Manufacturer's Suggested Retail Price (MSRP), also known as "sticker" price, is a recommended selling price that automakers give a new car that is above the invoice price paid by the dealer. It is a price that does not include any options that can be added to a particular car style. When shown as a range, the prices are starting MSRPs, without options, for multiple styles for that model.
This price range reflects the Kelley Blue Book Suggested Retail value for all trim levels, but not necessarily all available options.
The Kelley Blue Book Suggested Retail value represents the amount an auto dealer might ask for a specific vehicle; the actual sale price will vary. A vehicle's popularity, condition, warranty, color and local market conditions are factors involved in determining a final price. The retail value is not a trade-in or private party value.
The Suggested Retail value assumes that the vehicle has been fully reconditioned and has a clean title history. The Suggested Retail value also allows for advertising, sales commissions, insurance and other costs of doing business as a dealer. Most vehicles offered at this price have passed an inspection, and some may carry a warranty. Vehicle mileage is assumed to be normal or below normal.
Best Bets get above-average mpg, class-average or better reliability, class-average or better crash-test ratings, and our recommendation.
By Rick Popely
May 31, 2001
Vehicle Overview The front-drive Intrigue sedan fits between the smaller Alero and larger Aurora in size and price in Oldsmobiles three-car lineup. General Motors OnStar satellite-based communication system is now standard on the GLS model the most-expensive Intrigue and all models get a standard filtration system that removes pollen and other irritants from interior air.
The Intrigue was introduced as a 1998 model and is aimed at import owners. Key targets include the Nissan Maxima and V-6 versions of the Toyota Camry and Honda Accord.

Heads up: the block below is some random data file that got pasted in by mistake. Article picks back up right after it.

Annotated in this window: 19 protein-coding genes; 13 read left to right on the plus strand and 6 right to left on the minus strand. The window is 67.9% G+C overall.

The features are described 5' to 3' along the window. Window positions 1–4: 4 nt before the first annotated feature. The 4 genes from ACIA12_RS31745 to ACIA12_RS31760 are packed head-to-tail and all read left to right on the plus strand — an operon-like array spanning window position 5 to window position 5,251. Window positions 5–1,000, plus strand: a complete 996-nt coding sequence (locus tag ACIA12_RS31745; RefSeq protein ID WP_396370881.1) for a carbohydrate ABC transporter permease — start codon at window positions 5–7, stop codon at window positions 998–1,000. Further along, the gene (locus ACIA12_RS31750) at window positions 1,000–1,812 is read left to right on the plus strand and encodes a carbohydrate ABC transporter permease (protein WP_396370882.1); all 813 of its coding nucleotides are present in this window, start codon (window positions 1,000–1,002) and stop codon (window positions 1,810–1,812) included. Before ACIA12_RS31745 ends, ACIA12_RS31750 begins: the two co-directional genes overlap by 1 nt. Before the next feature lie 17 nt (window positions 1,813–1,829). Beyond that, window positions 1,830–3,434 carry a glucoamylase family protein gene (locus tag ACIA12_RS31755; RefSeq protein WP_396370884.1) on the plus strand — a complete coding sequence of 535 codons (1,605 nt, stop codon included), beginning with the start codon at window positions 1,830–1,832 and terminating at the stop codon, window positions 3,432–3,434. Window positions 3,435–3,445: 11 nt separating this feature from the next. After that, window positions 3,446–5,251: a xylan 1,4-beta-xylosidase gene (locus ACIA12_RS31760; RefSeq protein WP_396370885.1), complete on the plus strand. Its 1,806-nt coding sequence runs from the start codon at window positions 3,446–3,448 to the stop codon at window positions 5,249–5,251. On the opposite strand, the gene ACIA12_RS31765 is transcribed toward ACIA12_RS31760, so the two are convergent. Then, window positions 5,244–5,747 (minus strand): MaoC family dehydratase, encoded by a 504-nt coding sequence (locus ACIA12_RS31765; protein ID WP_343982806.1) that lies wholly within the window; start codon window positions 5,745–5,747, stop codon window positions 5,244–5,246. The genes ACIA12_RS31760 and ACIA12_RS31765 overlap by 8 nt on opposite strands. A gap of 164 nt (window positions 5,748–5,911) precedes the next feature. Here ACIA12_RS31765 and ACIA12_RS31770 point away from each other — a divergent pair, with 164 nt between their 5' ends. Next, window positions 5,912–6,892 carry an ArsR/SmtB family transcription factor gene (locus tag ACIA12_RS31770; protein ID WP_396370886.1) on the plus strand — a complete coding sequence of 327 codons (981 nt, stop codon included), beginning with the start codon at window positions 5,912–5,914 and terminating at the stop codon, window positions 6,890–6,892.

Exterior The front-drive Intrigue is based on the same platform as the Buick Century and Regal and Pontiac Grand Prix but is styled differently than those General Motors cousins. With a 109-inch wheelbase and an overall length of 196 inches, the Intrigue is larger in both dimensions than its rivals at Honda, Nissan and Toyota.
All models have standard 16-inch wheels that give the Intrigue a muscular stance.
Interior The Intrigues larger dimensions give it more interior space than its main rivals, particularly in the rear seat, which has enough headroom and legroom for tall passengers to sit comfortably. The interior is wide enough for three people, but the center position lacks the legroom of the outboard positions.
Split, folding rear seatbacks that can be released from inside the car or trunk supplement the 16-cubic-foot cargo capacity. The Intrigues well-designed dashboard has a four-dial analog gauge cluster with a duplicate gear reading for the floor-mounted shift lever.
Under the Hood A 215-horsepower 3.5-liter V-6 engine and a four-speed automatic transmission is now the only powertrain choice. The 3.5-liter engine is derived from the Auroras V-8.
Safety Antilock brakes are standard on all models. Traction control is standard on the GL and GLS and optional on the base GX.
An electronic stability system, based on Cadillacs StabiliTrak system, is standard on the GLS model and optional on other Intrigues. Oldsmobile calls its version the Precision Control System, and it applies the brakes to individual wheels when sensors detect the car is about to skid.
Side-impact airbags are not available on the Intrigue.
Driving Impressions The Intrigue is roomy, well-designed, fun to drive and a worthy alternative to V-6 models from Honda, Nissan and Toyota. The 3.5-liter V-6 engine delivers smooth, brisk acceleration, and all models have commendable handling ability.
With a base price of $22,395, the Intrigue isnt a bargain, but it comes with enough standard features that wont force you to spend thousands on options to make it a livable vehicle.